3. IGBT: (Master Library  HVDC Facts  [IGBT])
(a) Enable snubber circuit: No
(b) Thyristor ON Resistance = 1 107
4. Diode: (Master Library  HVDC Facts  [Diode])
(a) Enable snubber circuit : No
(b) Thyristor ON Resistance = 0.01
5. Real constant: (Master Library  Miscellaneous  [Real and Integer Constants])
(a) Real Constant Value = 2.4

6. PI control: (Master Library  CSMF  [PI])


(a) Proportional gain = 150
(b) Integral time constant = 0.015 s
(c) Maximum limit = 1
(d) Minimum limit = 0
7. VCO: (Master Library  CSMF  [VCO])
8. Comparator: (Master Library  CSMF  [Comparator])
(a) Output Type: Level
Note:
1. All the basic elements are available in the components
2. In order to generate a saw tooth wave of amplitude 0 to 1 V, we have to use VCO followed by a gain
block of 0.002777

PSCAD Simulation Plots


The inductor current & output voltage waveforms of the simulation in PSCAD are shown in Fig.5:

Figure 5: Output Voltage & Inductor Current Waveforms in PSCAD

Implementation In PSIM
Circuit Overview
The circuit diagram in Fig.6 shows the implementation in PSIM.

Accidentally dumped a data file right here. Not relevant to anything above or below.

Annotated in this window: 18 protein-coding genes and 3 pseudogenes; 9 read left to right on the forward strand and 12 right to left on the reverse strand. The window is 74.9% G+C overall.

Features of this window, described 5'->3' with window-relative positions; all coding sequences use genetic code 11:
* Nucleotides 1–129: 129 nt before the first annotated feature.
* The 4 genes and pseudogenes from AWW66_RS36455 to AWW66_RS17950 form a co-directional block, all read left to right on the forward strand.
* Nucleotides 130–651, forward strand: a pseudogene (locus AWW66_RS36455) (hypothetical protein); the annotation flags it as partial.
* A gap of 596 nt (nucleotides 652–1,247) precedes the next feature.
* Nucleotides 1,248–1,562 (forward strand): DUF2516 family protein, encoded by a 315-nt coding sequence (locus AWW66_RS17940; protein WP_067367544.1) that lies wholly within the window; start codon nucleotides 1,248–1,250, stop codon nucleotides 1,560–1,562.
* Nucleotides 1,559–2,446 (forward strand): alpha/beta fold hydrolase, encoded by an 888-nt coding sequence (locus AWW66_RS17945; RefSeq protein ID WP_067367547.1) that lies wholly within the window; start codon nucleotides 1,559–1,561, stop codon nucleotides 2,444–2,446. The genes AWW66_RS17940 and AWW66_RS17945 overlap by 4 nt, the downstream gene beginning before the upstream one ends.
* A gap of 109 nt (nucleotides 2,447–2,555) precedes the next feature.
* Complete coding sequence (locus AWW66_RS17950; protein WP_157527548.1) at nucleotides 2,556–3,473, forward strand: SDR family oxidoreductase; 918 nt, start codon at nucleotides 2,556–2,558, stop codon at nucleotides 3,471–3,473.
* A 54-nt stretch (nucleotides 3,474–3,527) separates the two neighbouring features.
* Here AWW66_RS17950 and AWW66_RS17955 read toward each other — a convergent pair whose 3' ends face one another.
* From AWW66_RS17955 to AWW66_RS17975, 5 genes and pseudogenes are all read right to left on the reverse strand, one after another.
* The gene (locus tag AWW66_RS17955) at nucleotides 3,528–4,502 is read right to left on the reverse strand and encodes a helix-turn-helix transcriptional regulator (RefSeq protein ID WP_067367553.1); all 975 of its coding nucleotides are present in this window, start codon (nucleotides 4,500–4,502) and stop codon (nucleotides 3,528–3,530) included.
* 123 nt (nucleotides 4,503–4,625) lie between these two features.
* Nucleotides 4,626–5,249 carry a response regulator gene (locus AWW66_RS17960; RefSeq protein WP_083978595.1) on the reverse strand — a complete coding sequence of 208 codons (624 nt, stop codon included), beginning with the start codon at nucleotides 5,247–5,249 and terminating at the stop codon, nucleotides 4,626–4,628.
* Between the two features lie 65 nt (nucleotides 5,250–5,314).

Figure 6: PSIM model for Closed Loop Control of Buck Converter

Setting parameters for various blocks used:


1. Simulation Control
(a) Time step = 0.5 106
(b) Total time = 2 103
2. IGBT
(a) Transistor Resistance = 107
3. On-Off Controller [ON1] (Elements >> Other >> Switch Controllers >> On-Off Controller)
4. Diode [D]
(a) Diode Resistance = 107
5. PI
(a) Gain = 150
(b) Time constant = 0.015
6. Limiter [LIM] (Elements  Control  Limiter)
(a) Lower Limit = 0
(b) Upper Limit = 1
7. Triangular wave voltage generator [VTRI]
(a) V peak to peak = 1
(b) Frequency = 20 kHz
(c) Duty Cycle = 1
(d) DC Offset = 0

PSIM Simulation Plots


The inductor current & output voltage waveforms of the simulation in PSIM are shown in Fig. 7:

Figure 7: Output Voltage & Inductor Current Waveforms in PSIM

Implementation in SaberRD
Circuit Overview
The circuit diagram in Fig.8 shows the implementation in SaberRD.

Figure 8: SaberRD model for Closed Loop Control of Buck Converter

Setting parameters for various blocks used:


Power Converter Section
1. Simulation Control
(a) Time step = 0.5 106
(b) End time = 2 103
(c) Step-size Control: Fixed(Go to Advanced Simulation Options)

2. DC Voltage Source:
(Libraries  Generic Parts  Sources  Electrical  [Voltage Source,Constant Ideal DC Supply])
(a) Vdc = 50V
3. Diodes:
(Libraries  Generic Parts  Electronics  Semiconductor Devices  Diodes  [Diode, Ideal(PWL)])
(a) Von = 0.7V
4. Switch:
(Libraries  Generic Parts  Digital  [Switch, Power Semiconductor])
5. Current Sensor:
(Libraries  Generic Parts  Measurement & Detection  Electrical  [Sensor,Current,3 point])
Converts current flowing through the sensor into var datatype with magnitude same as the current